Here’s who I am…

Although I attended four high schools: Ferndale, Michigan—seven months, Palo Alto, California—four months; Birmingham Michigan—two years; and San Mateo, California—three months, I’m a high school drop out.

Before I was twenty-four, I had moved twenty-one times. Don’t feel sorry for me. It’s all food for the laptop.

I’ve had two husbands—both named John (which prevents confusion). The first one was nice, the second one’s a keeper. I have a daughter, a son, two stepdaughters, six grandchildren, a daughter-in-law, and two sons-in-law.

In grade school I wanted to be an architect, a justification for chopping up cardboard boxes. In high school I wanted to be an illustrator, or a writer, or a painter, or a wife and mom.

After I was a wife and mom, I also wanted to be smart, so I took night classes and spent several hundred credit hours at Oakland Community College, Wayne State University and The College For Creative Studies. I was good at writing and good at art (my teachers said so). I wrote newspaper articles and a children’s book that were published. And two novels and ten children’s books that weren’t.

Once I had a job as an editor, but I wanted to be in the art department, so I became a graphic designer. I did that for a long time—years and years and years (decades). I loved the work and handled the stress. Then I got breast cancer, decided life might be short, and started painting full time. There were art galleries, and art shows, and art fairs. When I got tired of doing that, I went back to writing. This time around: two novels and a memoir, so far.

And that’s what I’m doing now. For two weeks in the summer I write in an old trailer at John’s family farm in Wisconsin. The rest of the time I write in Michigan, where I can see the Detroit Zoo water tower from my window.

Lynn Arbor—Writer

Latest Post

The Nut House

Did I mention that I’m married to an architect? Probably. He’s a very good carpenter too. He gets ideas for projects. My life is good because of this man, but it’s even better because of these two aspects of him. There are bookcases in the living room and dining room, a fabulous sewing table (that I showed you in a blog), a writing trailer at the farm in Wisconsin, my daughter’s porch, my son’s kichen design and basement design, and all sorts of very cool stuff. He even designed an amazing easel that tilts for our friend Meighen Jackson.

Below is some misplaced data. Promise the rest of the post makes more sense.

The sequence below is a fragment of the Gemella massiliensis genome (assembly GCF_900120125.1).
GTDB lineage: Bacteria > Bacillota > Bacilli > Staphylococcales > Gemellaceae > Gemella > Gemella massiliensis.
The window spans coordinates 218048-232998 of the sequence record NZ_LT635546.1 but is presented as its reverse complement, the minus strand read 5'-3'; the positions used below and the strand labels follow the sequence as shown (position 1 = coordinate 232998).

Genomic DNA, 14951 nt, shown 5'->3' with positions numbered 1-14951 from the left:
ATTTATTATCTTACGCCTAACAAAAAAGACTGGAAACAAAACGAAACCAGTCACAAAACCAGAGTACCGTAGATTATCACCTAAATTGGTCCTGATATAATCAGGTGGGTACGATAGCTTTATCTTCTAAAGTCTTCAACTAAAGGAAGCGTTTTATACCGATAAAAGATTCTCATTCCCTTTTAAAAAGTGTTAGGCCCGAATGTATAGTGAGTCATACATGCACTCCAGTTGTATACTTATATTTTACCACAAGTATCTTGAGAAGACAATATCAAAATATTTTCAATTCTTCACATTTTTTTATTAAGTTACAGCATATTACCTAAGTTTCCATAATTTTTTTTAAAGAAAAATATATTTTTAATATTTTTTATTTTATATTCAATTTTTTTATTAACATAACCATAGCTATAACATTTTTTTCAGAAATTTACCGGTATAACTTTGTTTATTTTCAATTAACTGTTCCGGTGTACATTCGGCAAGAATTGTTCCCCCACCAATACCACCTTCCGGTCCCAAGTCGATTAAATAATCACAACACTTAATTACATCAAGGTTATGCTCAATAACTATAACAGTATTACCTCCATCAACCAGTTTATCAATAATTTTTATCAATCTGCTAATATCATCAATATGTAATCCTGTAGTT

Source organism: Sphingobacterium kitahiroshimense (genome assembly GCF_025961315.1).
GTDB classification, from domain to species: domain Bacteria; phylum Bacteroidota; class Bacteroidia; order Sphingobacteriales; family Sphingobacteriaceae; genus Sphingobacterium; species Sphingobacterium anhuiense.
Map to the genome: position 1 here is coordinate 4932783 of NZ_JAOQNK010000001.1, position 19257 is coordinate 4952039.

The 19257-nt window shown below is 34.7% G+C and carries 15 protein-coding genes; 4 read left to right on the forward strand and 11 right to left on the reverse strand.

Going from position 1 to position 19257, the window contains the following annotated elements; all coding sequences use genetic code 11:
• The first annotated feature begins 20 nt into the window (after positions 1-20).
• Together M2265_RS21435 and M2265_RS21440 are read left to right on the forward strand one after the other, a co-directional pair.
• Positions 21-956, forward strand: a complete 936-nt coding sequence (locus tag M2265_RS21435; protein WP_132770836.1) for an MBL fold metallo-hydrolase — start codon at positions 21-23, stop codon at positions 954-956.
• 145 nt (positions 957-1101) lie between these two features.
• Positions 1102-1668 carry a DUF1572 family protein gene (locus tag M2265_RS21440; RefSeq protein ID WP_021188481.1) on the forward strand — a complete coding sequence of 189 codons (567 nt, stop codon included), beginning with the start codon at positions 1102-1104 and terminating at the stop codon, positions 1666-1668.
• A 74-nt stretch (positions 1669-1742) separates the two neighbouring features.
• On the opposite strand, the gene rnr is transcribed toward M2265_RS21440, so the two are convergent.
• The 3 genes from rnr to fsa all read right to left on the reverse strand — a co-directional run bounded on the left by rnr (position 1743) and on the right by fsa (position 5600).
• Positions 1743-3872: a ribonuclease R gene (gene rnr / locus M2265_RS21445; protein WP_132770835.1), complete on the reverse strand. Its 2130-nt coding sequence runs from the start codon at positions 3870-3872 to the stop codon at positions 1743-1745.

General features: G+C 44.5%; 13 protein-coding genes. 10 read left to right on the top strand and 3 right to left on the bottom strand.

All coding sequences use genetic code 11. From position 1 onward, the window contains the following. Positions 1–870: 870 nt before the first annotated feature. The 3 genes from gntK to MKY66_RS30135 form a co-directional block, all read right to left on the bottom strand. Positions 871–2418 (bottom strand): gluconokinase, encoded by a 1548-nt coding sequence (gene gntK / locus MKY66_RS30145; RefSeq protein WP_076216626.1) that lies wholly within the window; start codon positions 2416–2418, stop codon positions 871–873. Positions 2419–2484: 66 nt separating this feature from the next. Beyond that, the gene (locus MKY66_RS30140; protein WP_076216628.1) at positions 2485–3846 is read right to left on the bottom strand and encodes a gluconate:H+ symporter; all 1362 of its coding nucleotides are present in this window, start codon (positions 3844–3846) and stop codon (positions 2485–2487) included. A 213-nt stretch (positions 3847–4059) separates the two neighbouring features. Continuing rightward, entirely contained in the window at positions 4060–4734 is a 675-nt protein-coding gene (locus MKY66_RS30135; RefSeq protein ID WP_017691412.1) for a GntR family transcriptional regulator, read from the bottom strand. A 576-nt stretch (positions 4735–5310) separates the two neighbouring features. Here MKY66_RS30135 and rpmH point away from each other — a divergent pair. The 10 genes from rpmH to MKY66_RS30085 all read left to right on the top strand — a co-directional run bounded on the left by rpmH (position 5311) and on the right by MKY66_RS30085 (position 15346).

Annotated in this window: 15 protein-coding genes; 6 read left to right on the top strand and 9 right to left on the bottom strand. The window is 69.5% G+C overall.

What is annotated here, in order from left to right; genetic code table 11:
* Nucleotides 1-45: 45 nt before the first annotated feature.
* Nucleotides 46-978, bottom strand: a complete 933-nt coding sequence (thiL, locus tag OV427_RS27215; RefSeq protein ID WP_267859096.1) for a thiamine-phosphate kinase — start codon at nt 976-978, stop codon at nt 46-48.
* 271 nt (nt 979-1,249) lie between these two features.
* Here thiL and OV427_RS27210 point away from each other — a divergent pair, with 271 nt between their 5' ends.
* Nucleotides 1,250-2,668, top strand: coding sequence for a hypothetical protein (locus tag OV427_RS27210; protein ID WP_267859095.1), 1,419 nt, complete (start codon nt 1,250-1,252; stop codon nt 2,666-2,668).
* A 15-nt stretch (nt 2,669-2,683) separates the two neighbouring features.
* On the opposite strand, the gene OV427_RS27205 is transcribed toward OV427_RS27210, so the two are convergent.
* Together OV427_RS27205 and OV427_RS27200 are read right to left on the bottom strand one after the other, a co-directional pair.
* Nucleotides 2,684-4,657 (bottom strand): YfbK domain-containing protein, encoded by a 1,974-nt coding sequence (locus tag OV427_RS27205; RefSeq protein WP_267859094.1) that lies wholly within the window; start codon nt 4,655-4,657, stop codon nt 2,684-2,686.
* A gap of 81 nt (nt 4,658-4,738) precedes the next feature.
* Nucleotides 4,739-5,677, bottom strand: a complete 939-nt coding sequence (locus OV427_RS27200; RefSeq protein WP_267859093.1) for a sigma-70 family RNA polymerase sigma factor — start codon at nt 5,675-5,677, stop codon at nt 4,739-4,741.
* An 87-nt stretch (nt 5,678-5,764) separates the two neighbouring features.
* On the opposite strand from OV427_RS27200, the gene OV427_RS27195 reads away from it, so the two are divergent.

He makes regular trips to IKEA to hunt through their markdown room for some treasure he can turn into something else. When he came home with a flower pot (orange clay) that he was going to turn into a bird house, I swear to you, I did not roll my eyes. He then disappeared into the garage and got his power tools whirring and buzzing. 

So for a year now we’ve had a very cute birdhouse attached to one of the espalier posts in the backyard. I didn’t dissuade him with my thoughts of how a clay pot would turn into a hot house (in a spot with full summer sun) and a baby sparrow might cook inside it. 

Birds are smart. 

They’d know it didn’t have air conditioning, so it’s been basically a birdless house. 

Seriously, birds are really smart. One year all my little plastic plant markers disappeared from the garden. What the heck! Who would want steal those little plastic tags? How would I know the beefsteak from the cherry tomatoes? Honestly, that wasn’t the end of the world. I could tell who was who once the tomato plants got tomatoes. Beefsteaks are bigger. 

Photo by Dan Gold on Unsplash

Then one day I was standing under one of the big pines in the back yard and I heard chirping, so I looked up. There were the plant markers—a very colorful, fancy floor of a bird’s nest. 

Birds are smart.

The very best parts of my days this summer were spent watching the hummingbirds. They take my breath away. In other words, when they come to the feeders I stop breathing and watch them in awe.

Squirrels, I’m not so crazy about. They dig up my bulbs. They leave holes where I don’t want holes. They take single bites out of the rare apples we get on the espalier. They have big teeth. 

When I was a kid my uncle Bubs fed squirrels on his back porch. They’d climb up his leg and take a peanut from his BARE hand. Eeeww. Yikes. Squirrels are very scary.

Sorry, got off track...back to John’s clay pot birdhouse.

A couple weeks ago we noticed a stringy thing hanging out of the birdhouse’s door. Oh no, I thought, Baked Baby Birds!

But then we watched as a squirrel ran along the top of the espalier frame (Squirrel Highway, we call it). It had a wad of something in its mouth. He climbed down and went into the clay pot, and came back out. Empty mouthed. John thought he was making a nest in there. We debate this. I think it’s too small for a squirrel’s nest.  

I think it’s a nut house.

John just asked me if I want to count the rings in a tree slice. I said, "No."

...but I know he's thinking of some cool thing to do with the tree slices.

At this point in the story (you know how I am) I could probably make some connection between the Nut House in my back yard and the Nut House at 1600 Pennsylvania Avenue in Washington DC. But I won’t. That other nut house isn't funny.

BREAKING NEWS from the New York Times:
The Trump administration will finalize the repeal of a clean water regulation that limited the use of polluting chemicals near bodies of water.


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